Interview: Decameron

As Brighton Fringe gears up for 2016, Broadway Baby offers a preview of the shows, the people and the world that is Brighton Fringe. We’ve been speaking to participants from around the Fringe and asked them to give us an insight into their shows.

Decameronis set in medieval Italy, against the gruesome and dramatic background of the Black Death


Richard Spaul, in situ: theatre company



Tell us a bit about yourself

I'm an actor, singer, director and drama teacher. I'm one of the artistic directors of in situ: and the director of this show. I'm also playing keyboards in it and singing. I started in situ: in 2000 with a view to exploring site-specific theatre. Since then I've worked with hundreds of collaborators - creating performances, doing workshops and running theatre residences.

Can you tell us a little bit about your show, what can we expect?

Decameronis set in medieval Italy, against the gruesome and dramatic background of the Black Death. A group of young people flee the plague in Florence and hide out in their country estate. They tell each other stories to pass the time. In our show you can hear dozens of these stories, told by gifted storytellers - many of them are very funny and a lot of them involve sexual intrigue. These all happen in the churchyard of Preston Old Church. Meanwhile, inside, the Black Death is raging and you can see fascinating choreography based on The Dance of Death, where the living encounter their own dead selves! All this to an accompaniment of Blues and Folk. 'Death don't have no mercy in this land.'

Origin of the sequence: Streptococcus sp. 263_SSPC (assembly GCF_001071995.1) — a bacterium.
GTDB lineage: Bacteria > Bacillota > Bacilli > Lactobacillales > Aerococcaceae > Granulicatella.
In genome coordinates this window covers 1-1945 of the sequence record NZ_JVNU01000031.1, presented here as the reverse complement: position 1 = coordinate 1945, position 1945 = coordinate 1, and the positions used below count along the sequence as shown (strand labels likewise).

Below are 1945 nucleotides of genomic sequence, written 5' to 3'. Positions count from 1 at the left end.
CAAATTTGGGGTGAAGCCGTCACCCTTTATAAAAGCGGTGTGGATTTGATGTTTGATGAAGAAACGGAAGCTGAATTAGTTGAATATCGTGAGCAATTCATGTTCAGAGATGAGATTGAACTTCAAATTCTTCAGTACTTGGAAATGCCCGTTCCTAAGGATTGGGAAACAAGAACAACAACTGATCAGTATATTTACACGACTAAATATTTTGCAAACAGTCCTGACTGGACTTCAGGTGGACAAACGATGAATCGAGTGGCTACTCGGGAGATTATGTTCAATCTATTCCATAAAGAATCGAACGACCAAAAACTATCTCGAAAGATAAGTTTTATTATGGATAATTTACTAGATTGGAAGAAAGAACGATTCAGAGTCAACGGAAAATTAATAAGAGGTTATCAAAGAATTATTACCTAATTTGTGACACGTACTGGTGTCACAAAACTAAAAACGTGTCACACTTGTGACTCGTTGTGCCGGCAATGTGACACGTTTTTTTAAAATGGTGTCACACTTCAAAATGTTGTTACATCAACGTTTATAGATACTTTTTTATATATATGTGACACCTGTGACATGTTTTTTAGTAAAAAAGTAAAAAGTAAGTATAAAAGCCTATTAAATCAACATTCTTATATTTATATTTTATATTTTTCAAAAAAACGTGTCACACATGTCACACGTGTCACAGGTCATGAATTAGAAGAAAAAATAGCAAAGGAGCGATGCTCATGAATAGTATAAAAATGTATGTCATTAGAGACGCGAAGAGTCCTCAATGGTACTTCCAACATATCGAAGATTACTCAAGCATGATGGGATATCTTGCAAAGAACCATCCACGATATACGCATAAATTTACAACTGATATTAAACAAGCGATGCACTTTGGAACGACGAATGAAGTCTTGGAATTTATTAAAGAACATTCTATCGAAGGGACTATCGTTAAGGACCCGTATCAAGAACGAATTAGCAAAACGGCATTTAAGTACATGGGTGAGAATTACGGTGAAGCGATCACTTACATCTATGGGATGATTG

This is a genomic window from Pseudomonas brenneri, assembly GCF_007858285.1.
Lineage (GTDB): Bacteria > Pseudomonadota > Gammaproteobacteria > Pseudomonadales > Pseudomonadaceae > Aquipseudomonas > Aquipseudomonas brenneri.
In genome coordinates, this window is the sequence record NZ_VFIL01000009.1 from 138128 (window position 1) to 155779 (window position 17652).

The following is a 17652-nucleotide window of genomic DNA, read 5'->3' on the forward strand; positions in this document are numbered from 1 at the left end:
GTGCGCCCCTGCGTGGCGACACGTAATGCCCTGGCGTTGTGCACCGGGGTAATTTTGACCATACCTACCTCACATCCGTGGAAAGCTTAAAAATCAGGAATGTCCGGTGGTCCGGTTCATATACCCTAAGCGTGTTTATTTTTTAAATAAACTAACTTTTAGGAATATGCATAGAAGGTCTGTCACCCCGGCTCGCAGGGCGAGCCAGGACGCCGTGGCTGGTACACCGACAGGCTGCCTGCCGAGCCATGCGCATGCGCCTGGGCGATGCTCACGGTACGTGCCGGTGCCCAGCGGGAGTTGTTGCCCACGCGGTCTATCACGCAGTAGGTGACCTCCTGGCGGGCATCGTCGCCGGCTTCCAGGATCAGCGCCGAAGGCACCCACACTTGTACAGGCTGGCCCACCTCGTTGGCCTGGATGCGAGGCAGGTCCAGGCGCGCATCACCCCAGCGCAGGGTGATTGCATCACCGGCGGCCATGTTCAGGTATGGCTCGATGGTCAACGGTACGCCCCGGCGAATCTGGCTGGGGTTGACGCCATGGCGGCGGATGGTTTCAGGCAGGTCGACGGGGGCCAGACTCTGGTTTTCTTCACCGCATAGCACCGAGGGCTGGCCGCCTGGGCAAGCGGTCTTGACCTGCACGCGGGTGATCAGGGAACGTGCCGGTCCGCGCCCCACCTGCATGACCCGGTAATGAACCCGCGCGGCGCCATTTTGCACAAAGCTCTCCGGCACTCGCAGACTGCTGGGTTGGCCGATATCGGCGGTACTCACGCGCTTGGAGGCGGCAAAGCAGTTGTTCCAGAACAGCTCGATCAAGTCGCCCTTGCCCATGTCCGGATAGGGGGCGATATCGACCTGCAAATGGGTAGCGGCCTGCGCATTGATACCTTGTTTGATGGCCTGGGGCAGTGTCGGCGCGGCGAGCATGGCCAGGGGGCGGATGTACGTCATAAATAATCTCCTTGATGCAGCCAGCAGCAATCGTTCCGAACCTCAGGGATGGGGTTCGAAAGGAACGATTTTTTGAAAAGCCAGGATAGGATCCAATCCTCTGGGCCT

Why did you decide to perform your show at the Brighton Fringe?

We came last year with Chaucer's Canterbury Tales. We had a wonderful time, were made very welcome, got a lot of support from the Fringe and from our venue and played to big and enthusiastic audiences. So we are hoping for more of the same.

What makes your show different?

Our show is a multifocal walkaround show! What does that mean? Well, it means that the audience move around the whole site - inside and outside the church - while many aspects of the performance are happening simultaneously. So it's very varied and there's a lot of audience freedom.

Who would enjoy seeing your show?

Anybody who enjoys good stories; anybody with taste for the gruesome and macabre; anyone interested in new developments and experiments in theatre; anyone who likes listening to The Blues; anyone interested in choreographic work. There's a lot on offer, so we hope it will appeal to a lot of people.

What has been the best advice you have been given?

Difficult one. I think that when creating theatre work, it's essential to do what you yourself exciting interesting and good. Perhaps too many people try to guess what an audience in general will like. Obviously, you hope your audience likes it, but you've got to really like it yourself. If you don't like it, don't do it!

What show, apart from yours, would you recommend at the Brighton Fringe and why?

I don't know about any of them yet I'm afraid, but we're hoping to catch some while we're there. I've seen some fantastic stuff in the past of which the best was a site-specific performance called 'Don't look back' by a wonderful environmental theatre/installation group called dreamthinkspeak.

What do you think audiences will enjoy the most about your show?

The original use of an atmospheric and evocative site; the variety of stuff happening; the closeness between audience and performers; the hilarity and energy of the stories.

Decameronis appearing at the Preston Old Church, 21-22 May 19:30